One of the chronic problems facing the Jewish community is the high cost associated with being an engaged Jew. There are synagogue dues, membership fees for Jewish organizations and JCCs, and some Jews truly “break the bank” by sending their children to Jewish day schools. In the pursuit of endowing their children with a well-rounded secular and Jewish education, parents of Jewish day school students spend an average of $15,000 per year per child. While parents are usually satisfied with the education and the “frills” that the schools provide (like arts education, state-of-the-art technology, and small classroom sizes), some are finding that the economic toll is too burdensome and unsustainable in the present economy.
We at JOI are extremely interested in how the teenagers of today envision the Jewish future of tomorrow. At our upcoming conference on May 23 and 24 in New York, we will be hosting a panel of Jewish teenagers who will share their vision of a vibrant future for Judaism.
However, we are not the only ones giving voice to the young about their own future. In April, the Milken Community High School will host a conference of its own about the Jewish future. This conference, which focuses on spirituality, will include student ideas for projects such as trips for baby boomers to Israel, a kosher food truck for college campuses, and fashion shows to support Jewish causes. These projects are thoughtful, and they encompass a wide variety of creative ideas.
Last week, Jewish communal professionals and volunteer leaders from over twenty Big Tent Judaism organizations “gathered” for an important webinar conversation. The topic? Accommodating people with financial needs who want to affiliate with Jewish institutions. While we could have engaged in many kinds of conversations about the high costs of Jewish life, and hope to in the future, this particular webinar focused on how Jewish communal organizations can better communicate their existing discounts and policies for financial accessibility to engage those who are actually seeking to participate or join. We believe that there are many folks out there who do want to engage, but simply don’t know about or are embarrassed to ask for financial assistance.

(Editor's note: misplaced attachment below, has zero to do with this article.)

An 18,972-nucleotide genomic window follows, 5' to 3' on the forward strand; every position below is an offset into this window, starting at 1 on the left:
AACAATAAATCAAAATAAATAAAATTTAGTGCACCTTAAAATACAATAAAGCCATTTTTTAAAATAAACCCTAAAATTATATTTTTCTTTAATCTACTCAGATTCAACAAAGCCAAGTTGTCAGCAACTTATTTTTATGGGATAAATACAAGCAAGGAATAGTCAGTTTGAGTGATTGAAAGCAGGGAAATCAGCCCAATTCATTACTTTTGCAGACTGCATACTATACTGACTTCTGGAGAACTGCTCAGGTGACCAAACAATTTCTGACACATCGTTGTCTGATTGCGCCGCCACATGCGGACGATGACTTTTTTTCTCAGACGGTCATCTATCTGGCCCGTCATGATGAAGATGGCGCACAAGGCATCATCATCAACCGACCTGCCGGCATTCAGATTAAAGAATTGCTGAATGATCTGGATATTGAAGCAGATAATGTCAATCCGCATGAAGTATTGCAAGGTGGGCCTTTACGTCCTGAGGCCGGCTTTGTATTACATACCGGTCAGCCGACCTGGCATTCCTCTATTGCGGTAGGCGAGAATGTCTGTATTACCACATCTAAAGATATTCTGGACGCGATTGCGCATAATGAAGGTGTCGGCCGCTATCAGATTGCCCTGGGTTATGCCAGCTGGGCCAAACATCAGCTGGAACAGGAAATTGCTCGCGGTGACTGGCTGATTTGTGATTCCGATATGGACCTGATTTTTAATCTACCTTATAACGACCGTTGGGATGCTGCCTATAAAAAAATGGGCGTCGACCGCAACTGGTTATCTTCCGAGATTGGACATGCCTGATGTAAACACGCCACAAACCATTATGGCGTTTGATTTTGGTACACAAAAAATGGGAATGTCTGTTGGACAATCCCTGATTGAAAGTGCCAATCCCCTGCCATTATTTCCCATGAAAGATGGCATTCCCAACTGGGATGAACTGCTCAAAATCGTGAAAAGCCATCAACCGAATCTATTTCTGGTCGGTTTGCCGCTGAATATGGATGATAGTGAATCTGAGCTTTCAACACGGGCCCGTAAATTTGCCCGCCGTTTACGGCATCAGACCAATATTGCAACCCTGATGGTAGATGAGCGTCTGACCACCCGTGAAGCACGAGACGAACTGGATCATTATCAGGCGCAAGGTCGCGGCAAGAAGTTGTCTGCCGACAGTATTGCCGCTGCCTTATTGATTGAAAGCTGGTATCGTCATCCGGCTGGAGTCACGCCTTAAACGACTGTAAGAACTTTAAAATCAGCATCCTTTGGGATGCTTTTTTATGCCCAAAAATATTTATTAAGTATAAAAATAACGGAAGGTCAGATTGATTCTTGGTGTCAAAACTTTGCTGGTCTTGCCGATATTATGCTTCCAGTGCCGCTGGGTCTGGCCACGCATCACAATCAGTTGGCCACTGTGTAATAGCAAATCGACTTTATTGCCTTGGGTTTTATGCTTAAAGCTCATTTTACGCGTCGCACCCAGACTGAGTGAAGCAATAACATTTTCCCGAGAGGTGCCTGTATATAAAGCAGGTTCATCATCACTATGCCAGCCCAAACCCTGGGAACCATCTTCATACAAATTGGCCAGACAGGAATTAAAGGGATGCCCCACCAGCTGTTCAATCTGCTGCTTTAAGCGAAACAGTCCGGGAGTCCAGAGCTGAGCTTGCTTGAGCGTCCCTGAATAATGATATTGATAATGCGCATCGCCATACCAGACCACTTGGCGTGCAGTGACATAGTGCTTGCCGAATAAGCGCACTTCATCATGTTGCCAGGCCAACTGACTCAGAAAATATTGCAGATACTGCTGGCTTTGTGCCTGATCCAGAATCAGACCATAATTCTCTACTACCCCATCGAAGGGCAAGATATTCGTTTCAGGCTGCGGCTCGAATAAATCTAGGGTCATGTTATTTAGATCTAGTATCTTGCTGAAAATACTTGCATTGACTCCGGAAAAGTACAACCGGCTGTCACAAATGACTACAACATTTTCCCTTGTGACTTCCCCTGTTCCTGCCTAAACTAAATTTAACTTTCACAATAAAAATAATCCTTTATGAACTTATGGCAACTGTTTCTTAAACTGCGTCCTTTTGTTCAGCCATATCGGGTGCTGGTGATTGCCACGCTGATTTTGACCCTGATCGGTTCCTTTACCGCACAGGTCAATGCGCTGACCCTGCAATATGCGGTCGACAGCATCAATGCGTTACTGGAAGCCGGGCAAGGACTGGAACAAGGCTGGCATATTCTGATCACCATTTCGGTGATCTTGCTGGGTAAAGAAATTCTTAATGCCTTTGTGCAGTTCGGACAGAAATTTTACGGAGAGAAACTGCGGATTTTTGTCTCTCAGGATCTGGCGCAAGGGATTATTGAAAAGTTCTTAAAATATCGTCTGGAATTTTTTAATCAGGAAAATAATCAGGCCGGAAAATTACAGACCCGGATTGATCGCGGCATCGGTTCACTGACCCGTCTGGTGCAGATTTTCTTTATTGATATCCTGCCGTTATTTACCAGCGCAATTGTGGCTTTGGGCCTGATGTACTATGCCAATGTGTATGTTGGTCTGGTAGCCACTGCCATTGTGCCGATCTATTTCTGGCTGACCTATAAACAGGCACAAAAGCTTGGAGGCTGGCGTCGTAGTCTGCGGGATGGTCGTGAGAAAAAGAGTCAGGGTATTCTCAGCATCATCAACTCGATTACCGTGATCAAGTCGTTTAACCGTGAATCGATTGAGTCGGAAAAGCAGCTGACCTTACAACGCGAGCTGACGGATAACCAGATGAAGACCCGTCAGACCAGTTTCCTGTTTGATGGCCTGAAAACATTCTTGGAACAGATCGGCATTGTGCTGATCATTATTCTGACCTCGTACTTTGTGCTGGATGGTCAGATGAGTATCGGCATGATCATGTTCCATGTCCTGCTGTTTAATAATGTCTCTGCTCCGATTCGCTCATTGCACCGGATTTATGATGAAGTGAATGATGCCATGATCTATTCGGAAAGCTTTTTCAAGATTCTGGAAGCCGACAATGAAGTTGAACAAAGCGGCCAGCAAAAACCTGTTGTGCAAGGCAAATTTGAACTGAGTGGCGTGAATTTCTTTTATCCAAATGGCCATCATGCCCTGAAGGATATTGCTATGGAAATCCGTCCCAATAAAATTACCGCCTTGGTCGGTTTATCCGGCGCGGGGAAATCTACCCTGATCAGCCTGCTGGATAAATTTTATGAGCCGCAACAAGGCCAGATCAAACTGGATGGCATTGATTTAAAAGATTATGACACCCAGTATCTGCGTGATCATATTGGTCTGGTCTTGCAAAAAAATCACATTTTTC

When JOI works with a community to maximize its outreach potential we begin with a comprehensive scan of each organization’s policies and communication strategies. More often than not, we find that special rates, discounts, and other policies for financial accessibility exist, but are unpublicized (often unintentionally). A potential newcomer to Jewish life is often required to bravely expose his or her financial status and desire for help up front, in order to find out about such discounts or special rates on programs and institutional membership. We believe that to truly welcome all newcomers, the Jewish community must reveal and consistently communicate the message “we welcome people of all financial means.” As our Purim-inspired Big Tent Judaism campaign encouraged, “There is no shame in asking,” because a Big Tent Jewish organization welcomes people of all financial means, and proactively communicates that message.
Together on our webinar, we began by exploring a variety of policies and initiatives with regard to financial accessibility for programs and membership. We heard from Jewish communal professionals about fair share systems, free membership marathons, special rates for different age groups, and free High Holiday experiences. While many participating organization have policies in place, others are just beginning to embark on establishing guidelines, and appreciated learning from the experiences of their peers.